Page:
The House will vote today on a provision that would prohibit the U.S. Patent and Trademark Office from issuing patents on human organisms, including cloned human embryos.
The biotechnology industry has fought for months against the provision but now says it is supporting the language because its concerns have been addressed.
The provision — which was authored by Rep. Dave Weldon, Florida Republican and a physician — is included in the spending measure. The Senate could vote on the spending bill this week as well, although that might be delayed until January.
The Biotechnology Industry Organization (BIO) and the Coalition for the Advancement of Medical Research initially fought the patent provision, telling lawmakers it was too vague and could prohibit patents on a wide range of research, such as stem cells, genes and methods for making replacement tissues and organs.
“We were concerned that it is overly broad,” said Michael Werner, vice president of bioethics at BIO.
Supporters of the language spent weeks disputing these claims.
“My amendment codifies existing patent office practice, ensuring that patents cannot be granted on human organisms, including human embryos and human fetuses. It does not prohibit patents on stem cells; it simply says we should not allow patents on human embryos,” Mr. Weldon reiterated in a statement on Friday.
Mr. Werner said BIO is going along with the provision, because they are satisfied that it simply reiterates the current Patent and Trademark Office (PTO) policy, which is not to issue patents on human beings at any stage. He did add that BIO ideally would like no such language in the spending bill.
The Weldon amendment would prevent the PTO from issuing patents on claims “directed to or encompassing a human organism.” Negotiators recently added report language clarifying that the Weldon provision reaffirms the PTO position and won’t affect existing patents on stem cells, and Mr. Werner says this satisfies BIO.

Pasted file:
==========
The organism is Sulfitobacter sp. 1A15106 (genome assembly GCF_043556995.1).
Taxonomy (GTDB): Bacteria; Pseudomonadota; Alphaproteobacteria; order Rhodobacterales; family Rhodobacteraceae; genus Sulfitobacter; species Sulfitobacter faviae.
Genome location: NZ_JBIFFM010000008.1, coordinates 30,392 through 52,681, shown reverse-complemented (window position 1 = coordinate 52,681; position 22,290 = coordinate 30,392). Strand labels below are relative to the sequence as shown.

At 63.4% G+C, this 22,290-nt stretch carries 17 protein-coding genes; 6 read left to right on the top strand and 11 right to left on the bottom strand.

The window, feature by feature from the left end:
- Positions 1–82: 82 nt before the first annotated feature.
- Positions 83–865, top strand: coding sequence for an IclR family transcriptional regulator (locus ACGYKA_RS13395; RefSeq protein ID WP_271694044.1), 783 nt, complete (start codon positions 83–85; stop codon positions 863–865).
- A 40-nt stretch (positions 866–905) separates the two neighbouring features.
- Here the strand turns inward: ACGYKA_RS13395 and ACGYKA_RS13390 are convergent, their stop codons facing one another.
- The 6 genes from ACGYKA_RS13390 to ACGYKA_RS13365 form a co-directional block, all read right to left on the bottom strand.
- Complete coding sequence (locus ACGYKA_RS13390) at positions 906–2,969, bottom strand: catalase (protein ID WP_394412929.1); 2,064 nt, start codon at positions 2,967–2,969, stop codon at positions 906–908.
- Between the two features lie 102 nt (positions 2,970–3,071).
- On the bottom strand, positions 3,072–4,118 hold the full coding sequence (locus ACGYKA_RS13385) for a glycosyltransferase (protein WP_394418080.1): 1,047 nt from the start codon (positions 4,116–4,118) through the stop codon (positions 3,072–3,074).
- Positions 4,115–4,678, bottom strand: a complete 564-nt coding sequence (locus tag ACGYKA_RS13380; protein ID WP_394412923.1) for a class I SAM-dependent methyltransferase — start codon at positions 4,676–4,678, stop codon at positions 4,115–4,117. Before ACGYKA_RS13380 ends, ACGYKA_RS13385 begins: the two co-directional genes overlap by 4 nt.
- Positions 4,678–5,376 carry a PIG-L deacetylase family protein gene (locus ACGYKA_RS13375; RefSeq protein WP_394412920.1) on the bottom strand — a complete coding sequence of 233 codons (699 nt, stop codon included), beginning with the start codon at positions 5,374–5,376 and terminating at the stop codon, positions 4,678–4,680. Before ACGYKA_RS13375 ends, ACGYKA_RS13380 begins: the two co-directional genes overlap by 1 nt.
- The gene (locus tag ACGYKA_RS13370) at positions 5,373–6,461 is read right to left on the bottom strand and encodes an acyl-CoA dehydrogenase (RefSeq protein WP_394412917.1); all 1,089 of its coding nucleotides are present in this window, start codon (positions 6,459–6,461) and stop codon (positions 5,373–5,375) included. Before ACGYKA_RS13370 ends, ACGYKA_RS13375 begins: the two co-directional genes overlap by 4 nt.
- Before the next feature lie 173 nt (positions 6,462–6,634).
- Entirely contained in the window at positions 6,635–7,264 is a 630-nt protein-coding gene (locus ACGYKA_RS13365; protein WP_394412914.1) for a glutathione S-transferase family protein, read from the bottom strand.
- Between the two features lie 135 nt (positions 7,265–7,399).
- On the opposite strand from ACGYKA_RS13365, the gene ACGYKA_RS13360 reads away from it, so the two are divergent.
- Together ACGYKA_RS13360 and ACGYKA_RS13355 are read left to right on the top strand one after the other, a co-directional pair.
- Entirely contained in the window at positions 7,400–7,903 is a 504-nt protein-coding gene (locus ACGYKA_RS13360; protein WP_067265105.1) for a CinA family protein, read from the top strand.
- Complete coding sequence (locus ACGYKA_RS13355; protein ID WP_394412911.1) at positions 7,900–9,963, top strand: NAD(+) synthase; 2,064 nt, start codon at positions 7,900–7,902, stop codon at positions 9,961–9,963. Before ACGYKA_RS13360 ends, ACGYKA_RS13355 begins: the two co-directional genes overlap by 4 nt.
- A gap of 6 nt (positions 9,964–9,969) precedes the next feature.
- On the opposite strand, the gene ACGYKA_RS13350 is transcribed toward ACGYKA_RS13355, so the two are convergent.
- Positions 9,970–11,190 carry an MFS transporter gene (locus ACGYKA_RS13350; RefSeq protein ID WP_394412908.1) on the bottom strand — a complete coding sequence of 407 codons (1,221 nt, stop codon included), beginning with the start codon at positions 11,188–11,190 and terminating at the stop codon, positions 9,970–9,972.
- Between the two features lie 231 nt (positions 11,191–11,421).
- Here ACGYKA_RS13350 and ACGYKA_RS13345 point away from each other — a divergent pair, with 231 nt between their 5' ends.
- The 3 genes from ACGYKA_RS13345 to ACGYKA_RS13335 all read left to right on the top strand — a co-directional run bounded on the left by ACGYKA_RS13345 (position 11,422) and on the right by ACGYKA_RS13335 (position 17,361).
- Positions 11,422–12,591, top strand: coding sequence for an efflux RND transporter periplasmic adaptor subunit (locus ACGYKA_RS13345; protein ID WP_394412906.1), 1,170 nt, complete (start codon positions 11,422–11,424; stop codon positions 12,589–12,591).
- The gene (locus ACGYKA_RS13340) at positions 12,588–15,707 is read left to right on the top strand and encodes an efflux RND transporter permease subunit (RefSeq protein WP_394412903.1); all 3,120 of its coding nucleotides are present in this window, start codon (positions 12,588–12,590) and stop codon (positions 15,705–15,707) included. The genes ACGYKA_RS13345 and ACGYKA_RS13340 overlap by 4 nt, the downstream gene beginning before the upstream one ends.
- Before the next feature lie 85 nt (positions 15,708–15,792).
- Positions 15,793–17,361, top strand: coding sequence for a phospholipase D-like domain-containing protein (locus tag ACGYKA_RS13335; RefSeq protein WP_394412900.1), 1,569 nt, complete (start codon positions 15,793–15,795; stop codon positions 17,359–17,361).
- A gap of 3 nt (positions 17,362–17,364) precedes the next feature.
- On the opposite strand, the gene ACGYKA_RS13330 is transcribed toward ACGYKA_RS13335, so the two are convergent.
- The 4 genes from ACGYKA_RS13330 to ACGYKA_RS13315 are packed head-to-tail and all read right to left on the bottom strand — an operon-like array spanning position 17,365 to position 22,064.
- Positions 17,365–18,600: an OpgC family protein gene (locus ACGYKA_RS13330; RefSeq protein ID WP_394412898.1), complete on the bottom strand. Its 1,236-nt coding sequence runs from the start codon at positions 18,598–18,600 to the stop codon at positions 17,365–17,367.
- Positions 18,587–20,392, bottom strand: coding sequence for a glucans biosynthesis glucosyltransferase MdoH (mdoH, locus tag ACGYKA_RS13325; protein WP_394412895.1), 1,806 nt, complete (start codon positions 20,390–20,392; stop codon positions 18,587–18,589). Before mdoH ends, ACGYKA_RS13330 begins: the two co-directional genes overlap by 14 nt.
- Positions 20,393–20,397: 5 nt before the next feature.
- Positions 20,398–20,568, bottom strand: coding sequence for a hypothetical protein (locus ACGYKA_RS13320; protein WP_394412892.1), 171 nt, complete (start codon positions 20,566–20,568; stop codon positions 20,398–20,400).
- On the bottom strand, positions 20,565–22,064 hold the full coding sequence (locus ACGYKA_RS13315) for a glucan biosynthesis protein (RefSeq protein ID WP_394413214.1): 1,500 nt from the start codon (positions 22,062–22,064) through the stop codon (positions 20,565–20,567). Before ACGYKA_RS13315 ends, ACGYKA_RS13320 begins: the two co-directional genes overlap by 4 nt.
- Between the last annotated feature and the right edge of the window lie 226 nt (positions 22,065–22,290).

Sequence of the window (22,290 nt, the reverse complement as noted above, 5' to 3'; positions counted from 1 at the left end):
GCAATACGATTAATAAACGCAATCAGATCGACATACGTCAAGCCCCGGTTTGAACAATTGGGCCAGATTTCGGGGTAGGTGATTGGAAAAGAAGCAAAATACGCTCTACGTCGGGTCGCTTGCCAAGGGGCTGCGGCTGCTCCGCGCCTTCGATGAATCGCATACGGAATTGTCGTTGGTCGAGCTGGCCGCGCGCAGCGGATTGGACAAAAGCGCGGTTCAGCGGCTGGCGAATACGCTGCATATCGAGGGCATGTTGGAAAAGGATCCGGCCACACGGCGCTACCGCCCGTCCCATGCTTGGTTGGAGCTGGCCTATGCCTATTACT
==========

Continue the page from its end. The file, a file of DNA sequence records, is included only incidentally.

But supporters of the Weldon amendment say they offered BIO and its allies much more specific clarifying language to address BIO’s concerns and BIO rejected it. That language would have clarified specifically that things such as tissues, genes and stem cells would not be affected by the provision.
Republicans “put out language to clarify everything, but the BIO lobby rejected that,” said one Senate Republican staffer.
Douglas Johnson, legislative director of the National Right to Life Committee, said BIO and its allies rejected that language because their argument that the Weldon provision was “overly broad” was not the true reason for their opposition.
“My conclusion is that these were manufactured arguments,” Mr. Johnson said. “They didn’t want to have to argue out in the open the real issue, which is that they want to be able to patent human embryos and fetuses that are cloned or genetically altered.”
Mr. Werner disputed that.
“Our companies are not interested in getting patents on embryos or human beings,” he said. He also said attempts by senators to modify the Weldon language were rejected by House negotiators, not BIO.
Mr. Johnson said the Weldon amendment will back up the PTO position in law because a scientist inevitably will apply for a patent on a cloned or genetically modified human embryo, be rejected by the PTO, and take the matter to court.
In a Nov. 20 letter to lawmakers in charge of the spending bill, PTO director James E. Rogan supports the Weldon language because it “does not alter the USPTO policy on the non-patentability of human life forms at any stage of development and is fully consistent with our policy.”